Representations, between engineering design and engineering analysis

Hadi Ali, Ann F. McKenna

Research output: Contribution to journalConference articlepeer-review

2 Scopus citations


This is a survey paper submitted to the Design in Engineering Education Division (DEED). As a survey paper, it provides a comprehensive review of the literature on the topic of representations between engineering design and engineering analysis. This research aims to characterize the overlap as well as distinctness between engineering design thinking, on the one hand, and engineering model-based reasoning, on the other hand. The 1990s witnessed the rise of a transformative wave to the engineering curricula, where the 'engineering science' model became dominant in engineering curricula. In this model, the focus in the first two years of the curriculum is placed on the 'engineering sciences,' or, alternatively, 'analysis,' with the expectation that students would apply the learned scientific principles to solve technical problems. However, a segregation problem between 'design' and 'analysis' started to emerge. The problem was caused not only by lack of appreciation for the complexities associated with design teaching and learning, but also by lack of students' fluency to apply their learned mathematical modeling skills in complex, open-ended design problems. In this paper, we develop a 'representations framework' to study the relationship between engineering design thinking and engineering model-based reasoning. It is the focus of this study to understand the role of multiple representations in problem solving, in order to characterize the overlaps and the distinctiveness in the use of the term 'representation' in the contexts of mathematical modeling and design processes. Engineering design is a systematic, intelligent process that aims to solve ambiguous problems. In the majority of current engineering education curricula, a major emphasis is placed on the traditional view where prerequisite ideas are taught in decontextualized situations. While students in their courses interact with models in varying contexts, teaching focuses on algorithmic steps to find a solution. In this paper, we develop a framework to understand how representation is described, taught and learned in analysis-focused classes and in design-focused classes.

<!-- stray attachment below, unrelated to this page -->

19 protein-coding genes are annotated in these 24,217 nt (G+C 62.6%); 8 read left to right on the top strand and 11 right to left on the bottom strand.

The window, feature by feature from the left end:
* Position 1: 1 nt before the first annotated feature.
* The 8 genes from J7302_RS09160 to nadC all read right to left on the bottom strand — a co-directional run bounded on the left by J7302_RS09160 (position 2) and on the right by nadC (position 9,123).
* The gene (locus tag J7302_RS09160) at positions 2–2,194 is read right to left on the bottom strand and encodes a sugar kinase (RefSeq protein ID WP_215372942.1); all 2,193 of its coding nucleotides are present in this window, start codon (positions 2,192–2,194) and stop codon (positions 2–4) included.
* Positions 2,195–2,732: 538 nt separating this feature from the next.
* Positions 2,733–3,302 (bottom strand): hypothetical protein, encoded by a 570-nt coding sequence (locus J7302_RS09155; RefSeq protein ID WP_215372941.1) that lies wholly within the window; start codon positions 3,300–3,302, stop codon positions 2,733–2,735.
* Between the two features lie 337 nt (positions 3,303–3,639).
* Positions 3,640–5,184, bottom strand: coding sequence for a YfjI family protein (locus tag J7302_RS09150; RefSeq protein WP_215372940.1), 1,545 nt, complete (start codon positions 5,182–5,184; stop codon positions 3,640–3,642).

Original languageEnglish (US)
Article number1189
JournalASEE Annual Conference and Exposition, Conference Proceedings
StatePublished - Jun 22 2020
Event2020 ASEE Virtual Annual Conference, ASEE 2020 - Virtual, Online
Duration: Jun 22 2020Jun 26 2020

ASJC Scopus subject areas

  • Engineering(all)


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